Monday Movies Brings Life
We hosted a country mouse for most of last week, and in her eagerness to take advantage of our city offerings, movies fell aside in favor of socializing, dining out, literary events, and a stage show. Living in Los Angeles as we do, inevitably some of these entertainments fell into Monday Movies’ territory, most notably the production of Re-Animator: The Musical at the Steve Allen Theater.
I was an easily scared child, and my sense of humor didn’t accommodate the fruitful intersection of comedy and gore so prominent in the 1980s. (I got into it a little when the Scream franchise got up and running.) Without the benefit of nostalgia, the show was still very good. It took its time getting into the story, but the second act brought buckets of fake blood (we were too far back to experience it, but the front few rows could have been at a GWAR show), steady laughs, and at least one song that I left humming (“I Bring Life”). The leads were excellent although had we come for the premiere we could have seen George Wendt in a starring role.
Graham Skipper stole the show as mad genius Dr. Herbert West — the LA Times’s description of “Rainn Wilson meets Daniel Radcliffe” is missing a good chunk of Peter Sellers, perhaps in a SHAG painting. The Grand Guignol effects were the real stars; West goes down in a blaze of long intestine, strangled to death as the sausage-link hose soaks the audience with a gravy-colored spray. The decapitation-cum-re-animation of Dr. Carl Hill was cleverly realized:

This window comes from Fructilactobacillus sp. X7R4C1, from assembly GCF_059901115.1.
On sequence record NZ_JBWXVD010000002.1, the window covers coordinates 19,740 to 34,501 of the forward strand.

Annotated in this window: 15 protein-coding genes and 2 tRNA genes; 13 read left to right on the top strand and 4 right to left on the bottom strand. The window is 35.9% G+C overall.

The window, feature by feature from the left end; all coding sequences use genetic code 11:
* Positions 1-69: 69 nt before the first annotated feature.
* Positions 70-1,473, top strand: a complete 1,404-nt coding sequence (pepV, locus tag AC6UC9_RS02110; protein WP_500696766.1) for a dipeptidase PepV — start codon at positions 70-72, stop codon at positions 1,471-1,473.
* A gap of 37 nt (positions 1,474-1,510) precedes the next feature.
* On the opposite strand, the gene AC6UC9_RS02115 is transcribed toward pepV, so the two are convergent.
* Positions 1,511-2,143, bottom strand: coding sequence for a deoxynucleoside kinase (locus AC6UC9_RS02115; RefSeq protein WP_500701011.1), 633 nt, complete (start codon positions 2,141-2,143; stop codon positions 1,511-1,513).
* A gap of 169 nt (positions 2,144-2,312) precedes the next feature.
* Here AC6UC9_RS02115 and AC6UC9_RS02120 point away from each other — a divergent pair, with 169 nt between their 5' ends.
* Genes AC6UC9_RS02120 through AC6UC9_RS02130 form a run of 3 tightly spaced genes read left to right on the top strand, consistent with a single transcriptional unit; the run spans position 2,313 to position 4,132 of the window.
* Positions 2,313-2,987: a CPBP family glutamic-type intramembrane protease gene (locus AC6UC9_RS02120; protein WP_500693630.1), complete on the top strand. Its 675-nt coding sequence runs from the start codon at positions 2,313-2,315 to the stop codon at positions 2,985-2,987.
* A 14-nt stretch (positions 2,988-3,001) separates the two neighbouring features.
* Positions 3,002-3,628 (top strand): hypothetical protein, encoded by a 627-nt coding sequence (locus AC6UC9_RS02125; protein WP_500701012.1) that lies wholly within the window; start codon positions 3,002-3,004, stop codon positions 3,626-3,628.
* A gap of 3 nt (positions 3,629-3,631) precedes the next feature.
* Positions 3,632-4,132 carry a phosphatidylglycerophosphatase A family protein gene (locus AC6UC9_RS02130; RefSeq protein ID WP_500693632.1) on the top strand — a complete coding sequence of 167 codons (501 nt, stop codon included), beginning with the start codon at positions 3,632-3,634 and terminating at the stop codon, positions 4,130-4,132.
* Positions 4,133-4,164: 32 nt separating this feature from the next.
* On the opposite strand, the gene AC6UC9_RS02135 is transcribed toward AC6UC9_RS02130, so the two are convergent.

Fans of the movie may remember what happens next (NSFW). They held back on that account, in my guess due more to the limitations of stage costuming than of taste.
We also twice ran into Nathan Larson, reading from his book in Echo Park Thursday night and sitting on a panel at the festival Sunday. In addition to writing novels, playing in Shudder To Think, and marrying The Cardigans’ Nina Persson, he scores films, which he mentioned mostly to dismiss as an art form. “I had to replace this terrible porn-y Estonian techno music, and so I had to listen to a ton of it,” he said, and I considered how much that film — Lilya 4-Eva — had affected me, and whether the claustrophobic depravity of the nightclub scenes hadn’t been made so much more so by the expert scoring. So good job Nathan Larson.
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